One of the more difficult issues I’ve had to deal with since joining the Robert Parker Wine Advocate team three years ago is managing the flow of samples. With three large regions to cover (Australia, New Zealand and the South of France), there is no shortage of wines to review. And determining which wines to taste is a challenge.
Our readers expect reviews from certain benchmark producers on a regular basis—and so do the producers and their various representatives. Highly visible wines and collectibles fall into this category of “must-taste” wines, although I sometimes wonder how much utility reviews of some of these wines provides. Does anyone really need me to tell them that the latest vintage of Jean-Louis Chave’s Hermitage is one of the best (often the best) in the appellation? Or that a wine like Penfolds Grange is excellent?
Still, it is a privilege to taste them, and the reviews hopefully provide a glimpse of what those wines taste like, for collectors seeking to add to their stockpiles or for aspirational wine lovers seeking a vicarious thrill. Perhaps more importantly, benchmark wines give an indication of the sort of qualities our reviewers are seeking to reward, making it possible for readers to calibrate their tastes to ours.
While these wines are exciting to taste for their sheer quality—and often for the history behind them—there is another kind of vinous thrill to be had in discovering new producers, new wines and new regions. And to do that requires tasting a lot of wines that aren’t already benchmarks or from well-known producers and wine regions. That’s what I take to be the essence of Robert Parker Wine Advocate’s Top 100 Wine Discoveries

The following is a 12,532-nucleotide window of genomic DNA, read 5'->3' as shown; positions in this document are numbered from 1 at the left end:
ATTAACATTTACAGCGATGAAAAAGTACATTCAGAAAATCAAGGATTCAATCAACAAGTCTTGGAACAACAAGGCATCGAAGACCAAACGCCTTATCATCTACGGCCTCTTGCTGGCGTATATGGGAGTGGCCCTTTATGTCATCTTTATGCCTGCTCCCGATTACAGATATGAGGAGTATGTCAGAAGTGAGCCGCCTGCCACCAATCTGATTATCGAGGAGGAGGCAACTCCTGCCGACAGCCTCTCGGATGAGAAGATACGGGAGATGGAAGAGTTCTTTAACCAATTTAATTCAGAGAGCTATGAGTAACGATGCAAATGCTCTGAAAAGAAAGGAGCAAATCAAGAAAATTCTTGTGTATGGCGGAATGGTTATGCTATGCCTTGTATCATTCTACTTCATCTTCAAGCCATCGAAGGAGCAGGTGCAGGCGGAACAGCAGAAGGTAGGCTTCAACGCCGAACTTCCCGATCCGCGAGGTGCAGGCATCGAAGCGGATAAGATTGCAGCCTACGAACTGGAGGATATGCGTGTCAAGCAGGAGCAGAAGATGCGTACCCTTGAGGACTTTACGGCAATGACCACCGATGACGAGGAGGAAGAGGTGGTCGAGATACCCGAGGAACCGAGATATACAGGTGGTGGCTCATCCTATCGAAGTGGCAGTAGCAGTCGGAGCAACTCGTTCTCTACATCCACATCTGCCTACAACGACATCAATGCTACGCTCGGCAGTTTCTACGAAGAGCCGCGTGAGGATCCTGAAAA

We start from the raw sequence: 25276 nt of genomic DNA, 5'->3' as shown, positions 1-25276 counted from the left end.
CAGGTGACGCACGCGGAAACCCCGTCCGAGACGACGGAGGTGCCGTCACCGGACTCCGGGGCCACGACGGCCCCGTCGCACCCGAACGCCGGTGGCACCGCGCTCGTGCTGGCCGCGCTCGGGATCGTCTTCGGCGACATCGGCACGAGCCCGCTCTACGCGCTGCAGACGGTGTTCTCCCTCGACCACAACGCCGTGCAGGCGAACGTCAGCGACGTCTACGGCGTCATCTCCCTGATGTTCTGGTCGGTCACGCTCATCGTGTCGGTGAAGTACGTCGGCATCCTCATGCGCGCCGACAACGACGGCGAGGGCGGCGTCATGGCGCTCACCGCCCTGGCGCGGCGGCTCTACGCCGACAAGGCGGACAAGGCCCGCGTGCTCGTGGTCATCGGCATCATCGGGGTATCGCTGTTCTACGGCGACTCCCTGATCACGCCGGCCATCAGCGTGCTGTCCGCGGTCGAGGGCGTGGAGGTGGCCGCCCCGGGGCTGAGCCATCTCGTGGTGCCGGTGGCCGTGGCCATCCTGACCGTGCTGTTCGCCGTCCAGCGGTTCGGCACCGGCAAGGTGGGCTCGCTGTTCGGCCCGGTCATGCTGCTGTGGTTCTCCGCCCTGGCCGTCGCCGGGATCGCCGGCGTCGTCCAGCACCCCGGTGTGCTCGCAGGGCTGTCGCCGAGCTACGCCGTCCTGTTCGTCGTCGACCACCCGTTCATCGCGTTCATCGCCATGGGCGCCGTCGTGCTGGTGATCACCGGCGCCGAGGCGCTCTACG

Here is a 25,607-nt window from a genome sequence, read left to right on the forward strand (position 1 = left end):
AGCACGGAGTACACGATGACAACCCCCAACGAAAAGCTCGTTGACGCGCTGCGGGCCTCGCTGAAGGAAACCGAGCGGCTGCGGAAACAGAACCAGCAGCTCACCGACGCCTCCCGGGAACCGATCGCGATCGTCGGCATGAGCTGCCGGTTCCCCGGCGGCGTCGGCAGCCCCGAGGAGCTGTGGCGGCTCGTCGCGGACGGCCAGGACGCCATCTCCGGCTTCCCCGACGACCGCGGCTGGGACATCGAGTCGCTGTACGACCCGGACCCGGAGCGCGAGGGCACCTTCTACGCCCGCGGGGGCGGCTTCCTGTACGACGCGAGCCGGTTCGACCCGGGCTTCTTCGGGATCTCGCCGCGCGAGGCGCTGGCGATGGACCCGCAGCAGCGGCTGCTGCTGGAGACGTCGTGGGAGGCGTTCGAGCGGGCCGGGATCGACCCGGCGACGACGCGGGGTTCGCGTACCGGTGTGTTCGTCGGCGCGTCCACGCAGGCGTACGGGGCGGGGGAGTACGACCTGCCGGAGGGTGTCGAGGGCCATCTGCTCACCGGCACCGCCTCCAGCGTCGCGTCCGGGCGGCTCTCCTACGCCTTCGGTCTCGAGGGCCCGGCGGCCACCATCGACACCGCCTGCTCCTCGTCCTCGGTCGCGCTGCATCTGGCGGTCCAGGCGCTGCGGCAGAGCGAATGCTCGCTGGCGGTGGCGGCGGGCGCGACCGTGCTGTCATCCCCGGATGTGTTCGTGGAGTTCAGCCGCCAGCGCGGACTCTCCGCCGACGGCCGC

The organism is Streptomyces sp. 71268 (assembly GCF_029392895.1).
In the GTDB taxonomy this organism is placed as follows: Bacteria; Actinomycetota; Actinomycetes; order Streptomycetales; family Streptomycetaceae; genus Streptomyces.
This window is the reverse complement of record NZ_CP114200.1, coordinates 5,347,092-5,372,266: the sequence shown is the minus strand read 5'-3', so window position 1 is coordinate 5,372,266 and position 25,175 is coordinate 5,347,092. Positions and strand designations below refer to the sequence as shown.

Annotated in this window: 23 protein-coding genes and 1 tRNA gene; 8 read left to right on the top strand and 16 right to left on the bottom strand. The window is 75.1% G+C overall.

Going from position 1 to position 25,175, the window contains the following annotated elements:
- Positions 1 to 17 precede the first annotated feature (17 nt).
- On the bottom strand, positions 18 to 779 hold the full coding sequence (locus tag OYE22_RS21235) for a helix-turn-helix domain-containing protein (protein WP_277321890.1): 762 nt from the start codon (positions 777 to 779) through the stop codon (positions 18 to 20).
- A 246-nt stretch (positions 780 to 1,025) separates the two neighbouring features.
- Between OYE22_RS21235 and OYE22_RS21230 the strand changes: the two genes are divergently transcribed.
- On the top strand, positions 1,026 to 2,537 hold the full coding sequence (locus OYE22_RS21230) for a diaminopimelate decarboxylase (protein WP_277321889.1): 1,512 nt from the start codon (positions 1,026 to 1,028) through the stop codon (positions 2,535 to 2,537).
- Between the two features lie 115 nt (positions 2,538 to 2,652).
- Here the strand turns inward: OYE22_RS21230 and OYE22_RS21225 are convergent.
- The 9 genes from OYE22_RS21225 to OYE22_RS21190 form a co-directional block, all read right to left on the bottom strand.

With that in mind, it was natural that I focused my initial short list of discoveries on regions that haven’t received much prior attention in The Wine Advocate: the vast, untapped troves of wines coming out of Languedoc and Roussillon and the tiny, overlooked Swan Valley in Western Australia. Other parts of Australia and New Zealand have the advantage of being hotbeds of experimentation and seemingly constant growth in the number of producers, which made them naturals for inclusion.
For me, the harder part of assembling my list of discoveries was finding them in the relatively traditional Rhône Valley, which Robert Parker and Jeb Dunnuck previously covered so ably for this publication. Fortunately, I was able to find a few new micro-cuvées this year that represented the Rhône’s spirit of innovation, zeroing in on the relationships between terroir, vine age, grape variety and winemaking that might previously have been blended into larger-production wines. While I’m not always a proponent of the dramatic multiplication of bottlings that we’ve seen in the Rhône Valley over the past decade or so, the wines I picked out as discoveries certainly merited that distinction.
Going forward, I anticipate finding more new producers and new wines in the Rhône, as the European Union continues to subsidize the development of young winemakers on the one hand and as cooperative cellars continue to modernize and update their operations and wine offerings on the other. Once COVID-related travel restrictions begin to ease, I can’t wait to get back out into the French countryside and find more gems to report on.